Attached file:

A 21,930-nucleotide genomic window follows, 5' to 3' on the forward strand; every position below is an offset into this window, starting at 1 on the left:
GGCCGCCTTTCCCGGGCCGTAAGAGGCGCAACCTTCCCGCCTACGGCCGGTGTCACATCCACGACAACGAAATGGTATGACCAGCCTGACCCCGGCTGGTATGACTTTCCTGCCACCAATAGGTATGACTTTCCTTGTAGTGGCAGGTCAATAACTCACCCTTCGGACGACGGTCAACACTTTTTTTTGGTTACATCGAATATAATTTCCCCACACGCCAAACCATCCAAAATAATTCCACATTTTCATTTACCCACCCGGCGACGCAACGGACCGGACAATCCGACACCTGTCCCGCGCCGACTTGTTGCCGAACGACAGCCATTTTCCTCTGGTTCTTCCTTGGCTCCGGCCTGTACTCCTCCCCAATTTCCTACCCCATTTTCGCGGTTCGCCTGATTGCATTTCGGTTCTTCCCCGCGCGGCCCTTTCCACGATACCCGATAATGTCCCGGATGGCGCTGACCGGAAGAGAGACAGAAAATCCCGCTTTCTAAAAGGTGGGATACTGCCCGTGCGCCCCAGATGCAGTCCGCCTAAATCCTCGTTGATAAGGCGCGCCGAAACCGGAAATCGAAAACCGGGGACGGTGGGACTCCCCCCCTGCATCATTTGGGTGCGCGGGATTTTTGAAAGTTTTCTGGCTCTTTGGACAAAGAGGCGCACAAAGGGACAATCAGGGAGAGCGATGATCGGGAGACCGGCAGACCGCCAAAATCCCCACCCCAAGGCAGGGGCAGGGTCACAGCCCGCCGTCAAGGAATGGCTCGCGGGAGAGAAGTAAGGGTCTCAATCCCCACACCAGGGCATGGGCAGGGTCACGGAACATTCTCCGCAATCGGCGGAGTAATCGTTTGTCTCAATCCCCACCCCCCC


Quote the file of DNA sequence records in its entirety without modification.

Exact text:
A 21,930-nucleotide genomic window follows, 5' to 3' on the forward strand; every position below is an offset into this window, starting at 1 on the left:
GGCCGCCTTTCCCGGGCCGTAAGAGGCGCAACCTTCCCGCCTACGGCCGGTGTCACATCCACGACAACGAAATGGTATGACCAGCCTGACCCCGGCTGGTATGACTTTCCTGCCACCAATAGGTATGACTTTCCTTGTAGTGGCAGGTCAATAACTCACCCTTCGGACGACGGTCAACACTTTTTTTTGGTTACATCGAATATAATTTCCCCACACGCCAAACCATCCAAAATAATTCCACATTTTCATTTACCCACCCGGCGACGCAACGGACCGGACAATCCGACACCTGTCCCGCGCCGACTTGTTGCCGAACGACAGCCATTTTCCTCTGGTTCTTCCTTGGCTCCGGCCTGTACTCCTCCCCAATTTCCTACCCCATTTTCGCGGTTCGCCTGATTGCATTTCGGTTCTTCCCCGCGCGGCCCTTTCCACGATACCCGATAATGTCCCGGATGGCGCTGACCGGAAGAGAGACAGAAAATCCCGCTTTCTAAAAGGTGGGATACTGCCCGTGCGCCCCAGATGCAGTCCGCCTAAATCCTCGTTGATAAGGCGCGCCGAAACCGGAAATCGAAAACCGGGGACGGTGGGACTCCCCCCCTGCATCATTTGGGTGCGCGGGATTTTTGAAAGTTTTCTGGCTCTTTGGACAAAGAGGCGCACAAAGGGACAATCAGGGAGAGCGATGATCGGGAGACCGGCAGACCGCCAAAATCCCCACCCCAAGGCAGGGGCAGGGTCACAGCCCGCCGTCAAGGAATGGCTCGCGGGAGAGAAGTAAGGGTCTCAATCCCCACACCAGGGCATGGGCAGGGTCACGGAACATTCTCCGCAATCGGCGGAGTAATCGTTTGTCTCAATCCCCACCCCCCC